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Joker

When Heath Ledger tragically passed in 2008, I honestly felt as if we had seen the last of the Joker on the big screen.His turn was so impossibly intense and introspective, he found a way to evolve

one of pop culture’s most beloved and recognizable villains into an entity that was completely his own. Ledger earned a posthumous Oscar for his unforgettable turn, and the character seemed set to fade into the annals of cinematic history.

Less than a decade later, thanks to the birth of the DC Universe, the Joker reemerged. With fluorescent hair, a tattooed face, and a sparkly set of teeth, Jared Leto attempted to carve his own niche in the supervillain repertoire. His off-screen antics, which included live rats, a severed head, and bullets, became the stuff of legend, but when SUICIDE SQUAD was released, Joker was little more than a disappointing footnote. Under-utilized and surprisingly incoherent, his story line was a weird, woeful, jumbled mess.

Fresh off of this debacle, Todd Phillips, writer/director of comedies such as ROAD TRIP, OLD SCHOOL and THE HANGOVER, announced yet another Joker production was in the works. This time, the tale would be an origin story that was entirely new. With no links to any of the established Batman canon, Phillips was set to explore the set of circumstances that would cause an individual to descend into anarchic madness. With the incredible Joaquin Phoenix tapped for the lead role, there was certainly no lack of intrigue and promise.

THE JOKER opened on October 4 and as this article goes to print, the polarizing film has grossed over $255 million domestically, and $750 million worldwide. Audiences have been divided over its quality, the message it conveys, and the necessity of its existence. While some see it as an exploitative and dangerous celebration of psychosis, others saw a complex and harrowing character study of a man pushed to the brink.

Though it is certainly difficult to watch at times, JOKER is one of the most spellbinding films of the year. Phoenix commands the screen like no other performer in recent memory, crafting an original and heartbreaking character that is familiar, yet entirely new. The audience knows, at least in some capacity, where the struggling party clown/failed stand-up comedian Arthur Fleck (Phoenix) will end up, but it is his terrifying journey that keeps them enthralled. Afflicted by a neurological condition that causes him to laugh uncontrollably in the most inappropriate of situations and scenarios, the emaciated and psychologically tortured Arthur ineffectually floats through life with few friends, and fewer ambitions. Though he longs to be a successful comedian, and develops feelings for a neighbor his apartment building (Zazie Beetz), beyond that, he is very reminiscent of TAXI DRIVER’s Travis Bickle. Living a largely solitary existence, with the exception of the time he spends with his mother (Frances Conroy), he is a damaged soul with a dangerous view of society, and his place within its social constructs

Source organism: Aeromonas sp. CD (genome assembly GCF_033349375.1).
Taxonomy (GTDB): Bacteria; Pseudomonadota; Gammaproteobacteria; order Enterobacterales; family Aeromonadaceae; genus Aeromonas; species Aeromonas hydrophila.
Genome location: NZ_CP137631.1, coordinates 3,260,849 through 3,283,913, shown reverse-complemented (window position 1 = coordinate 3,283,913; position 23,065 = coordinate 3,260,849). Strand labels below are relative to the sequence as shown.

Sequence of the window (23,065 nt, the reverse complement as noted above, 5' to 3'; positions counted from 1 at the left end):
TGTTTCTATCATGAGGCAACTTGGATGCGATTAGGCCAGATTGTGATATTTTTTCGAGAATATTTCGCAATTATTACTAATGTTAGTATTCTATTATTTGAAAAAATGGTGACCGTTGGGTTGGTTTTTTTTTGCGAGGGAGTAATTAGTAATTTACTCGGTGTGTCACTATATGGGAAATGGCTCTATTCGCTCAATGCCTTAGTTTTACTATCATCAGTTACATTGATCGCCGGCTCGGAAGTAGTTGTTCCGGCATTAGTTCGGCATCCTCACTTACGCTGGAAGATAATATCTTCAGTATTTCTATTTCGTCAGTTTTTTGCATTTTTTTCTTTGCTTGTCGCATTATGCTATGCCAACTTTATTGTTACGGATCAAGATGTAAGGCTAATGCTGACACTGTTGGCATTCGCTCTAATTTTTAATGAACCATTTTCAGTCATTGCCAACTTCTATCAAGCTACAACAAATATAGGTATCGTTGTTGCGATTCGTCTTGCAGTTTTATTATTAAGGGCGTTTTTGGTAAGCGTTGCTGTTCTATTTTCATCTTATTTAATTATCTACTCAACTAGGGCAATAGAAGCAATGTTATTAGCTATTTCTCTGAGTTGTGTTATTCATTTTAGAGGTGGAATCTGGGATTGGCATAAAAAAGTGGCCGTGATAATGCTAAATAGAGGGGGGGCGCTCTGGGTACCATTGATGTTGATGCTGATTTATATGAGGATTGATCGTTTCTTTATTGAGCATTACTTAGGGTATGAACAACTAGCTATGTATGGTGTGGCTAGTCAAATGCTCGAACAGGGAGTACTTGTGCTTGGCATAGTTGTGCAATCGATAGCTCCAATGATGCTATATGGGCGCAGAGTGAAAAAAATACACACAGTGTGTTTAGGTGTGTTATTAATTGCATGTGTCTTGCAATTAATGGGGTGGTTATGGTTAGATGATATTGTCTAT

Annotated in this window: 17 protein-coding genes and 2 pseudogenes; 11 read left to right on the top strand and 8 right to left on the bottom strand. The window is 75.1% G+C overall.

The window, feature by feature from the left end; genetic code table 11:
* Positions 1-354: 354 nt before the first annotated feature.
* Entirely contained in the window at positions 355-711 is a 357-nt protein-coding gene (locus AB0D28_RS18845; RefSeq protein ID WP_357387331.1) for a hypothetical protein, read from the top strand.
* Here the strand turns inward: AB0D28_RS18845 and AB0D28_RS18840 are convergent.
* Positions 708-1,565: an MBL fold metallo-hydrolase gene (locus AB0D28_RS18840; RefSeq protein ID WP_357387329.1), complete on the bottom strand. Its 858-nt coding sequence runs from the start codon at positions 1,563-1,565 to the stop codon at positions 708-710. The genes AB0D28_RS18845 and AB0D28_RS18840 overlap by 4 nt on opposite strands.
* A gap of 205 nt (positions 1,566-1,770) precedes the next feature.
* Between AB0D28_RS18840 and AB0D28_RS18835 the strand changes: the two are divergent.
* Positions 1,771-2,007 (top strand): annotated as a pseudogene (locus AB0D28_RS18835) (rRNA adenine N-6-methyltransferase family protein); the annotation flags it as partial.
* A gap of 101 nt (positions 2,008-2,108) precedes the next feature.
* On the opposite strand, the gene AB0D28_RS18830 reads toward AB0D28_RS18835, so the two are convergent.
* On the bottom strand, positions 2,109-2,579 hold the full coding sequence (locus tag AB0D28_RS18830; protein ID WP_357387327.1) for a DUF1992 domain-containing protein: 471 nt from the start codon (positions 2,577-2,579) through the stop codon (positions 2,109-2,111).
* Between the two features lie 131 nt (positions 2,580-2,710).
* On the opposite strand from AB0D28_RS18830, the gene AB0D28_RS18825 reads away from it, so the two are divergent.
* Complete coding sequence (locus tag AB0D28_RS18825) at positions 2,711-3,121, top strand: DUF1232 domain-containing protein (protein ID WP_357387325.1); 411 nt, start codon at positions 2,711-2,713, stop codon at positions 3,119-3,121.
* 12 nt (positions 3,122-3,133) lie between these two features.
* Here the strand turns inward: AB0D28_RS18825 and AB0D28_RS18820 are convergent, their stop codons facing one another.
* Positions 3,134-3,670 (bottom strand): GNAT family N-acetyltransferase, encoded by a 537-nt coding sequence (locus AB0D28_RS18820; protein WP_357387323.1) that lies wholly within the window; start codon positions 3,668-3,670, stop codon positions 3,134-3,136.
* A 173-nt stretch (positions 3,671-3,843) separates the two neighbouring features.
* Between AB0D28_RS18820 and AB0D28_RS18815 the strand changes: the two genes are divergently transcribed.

Though you’ll undoubtedly associate the character of Joker with his exploits with his future nemesis Batman, this is by no means a comic book movie. This is a dark, unsettling, thought-provoking drama. The action, when it does occur, is unflinchingly brutal. There are no superpowers on display, nothing blows up, and no one poised to swoop in and save the day. Given a resume that includes STARSKY AND HUTCH, and SCHOOL FOR SCOUNDRELS, it’s truly remarkable that Phillips has crafted a film that is so extremely challenging and complex. The filmmaker has crafted a visually striking, carefully constructed exploration of madness, filled with a number of memorable and devastating sequences. The nuanced performance he was able to illicit from his star only enhanced the production, with Phoenix delivering a turn that should easily make him the front runner for the Oscar, and every other accolade imaginable. The anguish you feel for Arthur never evolves into admiration, and he is, undoubtedly, a villain. While sympathetic to parts of his plight, he is no hero, or the type of vigilante who fights for what is right. He is a broken man with broken dreams, hoping to get the last laugh against a society that has failed him.

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A special thanks goes to Regal Cinemas at Destiny USA for allowing me to attend this month’s film.

Brian Miller
Film Critic
Based out of Central New York, Brian Miller is a film critic who works in television, radio, and print. Providing passionate and energetic takes on every movie he sees, he looks for the best in a movie, not the worst.